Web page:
Who can forget the fun they’ve had playing the addictively entertaining mobile game Fruit Ninja? It has been a staple for smart phone users since its release in 2010 due to its long-lasting ability to slice boredom to shreds. You may not know that developer Halfbrick Studios has partnered with YouTube Red to create an animated series based on the game. The series debuted earlier this year, and has now spawned a comic book spinoff from Dynamite Comics.
In issue 3 of Fruit Ninja, readers are presented with three short tales based on the characters who were introduced in the animated series. We have the Ancient Fruit Ninjas, the Modern Fruit Ninjas, and Barry Steakfries, who is the hero in the middle story Jetpack Joyride. Each of the stories was penned by Nate Cosby and have their own unique characters and storylines. The Ancient Fruit Ninjas are presented with a challenge of retrieving a stolen nectarine from a crane bird. Barry Steakfries is being pursued by angry, jet-pack wearing hippos. Jetpacks that can transform into emergency Octo-pig’s mind you. Finally, the Modern Fruit Ninjas are magically transported to an icy wasteland by KrackleFlint, an intergalactic alien overlord who is attempting to enslave the human race. He transports them to a place as far away from fruit (or so he thinks) which is where the team draws its power.
First, I want to complement Nate Cosby for taking something this silly and turning it into three unique and cohesive stories for this comic, which is obviously aimed to reach kids around the ages of 8-12. In reading this, I have to remember I’m not the target audience, and try to ask myself if I fell into this age demographic, would I be entertained? I think I would. The stories are short, to the point, and do what they set out to do. There is just enough slapstick humor inserted into each one that I would be prompted to chuckle.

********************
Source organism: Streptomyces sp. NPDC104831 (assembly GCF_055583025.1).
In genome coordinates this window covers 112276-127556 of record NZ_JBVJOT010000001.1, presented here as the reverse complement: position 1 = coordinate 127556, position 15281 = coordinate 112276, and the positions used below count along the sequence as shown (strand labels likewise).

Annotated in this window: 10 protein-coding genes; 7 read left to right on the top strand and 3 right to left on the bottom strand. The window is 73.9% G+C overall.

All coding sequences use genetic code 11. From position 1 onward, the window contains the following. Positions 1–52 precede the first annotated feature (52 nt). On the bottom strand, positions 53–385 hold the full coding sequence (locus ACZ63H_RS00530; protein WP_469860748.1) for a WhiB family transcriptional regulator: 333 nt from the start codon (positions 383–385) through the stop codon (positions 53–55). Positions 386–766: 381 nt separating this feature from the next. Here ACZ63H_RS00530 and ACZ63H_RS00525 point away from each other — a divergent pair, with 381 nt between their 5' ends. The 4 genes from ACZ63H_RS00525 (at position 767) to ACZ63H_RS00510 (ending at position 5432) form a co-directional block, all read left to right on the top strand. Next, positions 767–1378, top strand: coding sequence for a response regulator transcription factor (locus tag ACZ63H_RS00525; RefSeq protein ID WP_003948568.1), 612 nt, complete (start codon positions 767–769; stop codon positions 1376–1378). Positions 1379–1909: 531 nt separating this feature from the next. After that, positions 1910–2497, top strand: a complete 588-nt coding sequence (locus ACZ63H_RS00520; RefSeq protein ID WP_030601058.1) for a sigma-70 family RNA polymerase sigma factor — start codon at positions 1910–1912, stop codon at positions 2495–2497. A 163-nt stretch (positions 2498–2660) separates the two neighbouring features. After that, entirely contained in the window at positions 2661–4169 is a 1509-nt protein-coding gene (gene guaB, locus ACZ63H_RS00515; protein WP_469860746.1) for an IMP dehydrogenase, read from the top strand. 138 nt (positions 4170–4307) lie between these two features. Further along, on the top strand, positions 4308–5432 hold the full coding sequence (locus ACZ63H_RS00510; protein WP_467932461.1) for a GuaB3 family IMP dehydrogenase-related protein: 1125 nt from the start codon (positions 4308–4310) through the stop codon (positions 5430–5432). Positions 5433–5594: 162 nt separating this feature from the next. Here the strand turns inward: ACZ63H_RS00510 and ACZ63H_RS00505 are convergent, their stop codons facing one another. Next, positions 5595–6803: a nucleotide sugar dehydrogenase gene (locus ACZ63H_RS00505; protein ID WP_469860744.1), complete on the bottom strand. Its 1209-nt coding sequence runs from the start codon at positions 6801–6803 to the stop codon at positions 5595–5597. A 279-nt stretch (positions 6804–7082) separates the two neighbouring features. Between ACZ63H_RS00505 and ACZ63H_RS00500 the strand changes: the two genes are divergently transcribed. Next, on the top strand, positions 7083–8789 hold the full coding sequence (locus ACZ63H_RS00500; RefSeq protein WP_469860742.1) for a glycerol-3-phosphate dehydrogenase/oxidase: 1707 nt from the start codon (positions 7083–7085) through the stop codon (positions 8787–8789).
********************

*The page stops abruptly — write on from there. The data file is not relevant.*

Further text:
Artists Scott Brown (Ancient Fruit Ninja and Jetpack Joyride stories) and Sebastian Piriz (Modern Fruit Ninja story) do a fine job of showing off their animation skills in this comic. I hope readers take note of this talented art team, including colorists Dearbhla Kelly and Rebecca Nalty as well as letterer Zakk Saam. It is the high-quality work of these artists that really makes this a recommended read for pre-teen kids.
Fruit Ninja #3 is a fun comic for the nine-year-old version of myself. It’s short, fast paced, and lite. With those check boxes marked, if you’re looking for a comic to surprise the little super hero loving gamer in your life, this is a good choice.
(W) Nathan Cosby (A) Ruairi Coleman (CA) Scott Brown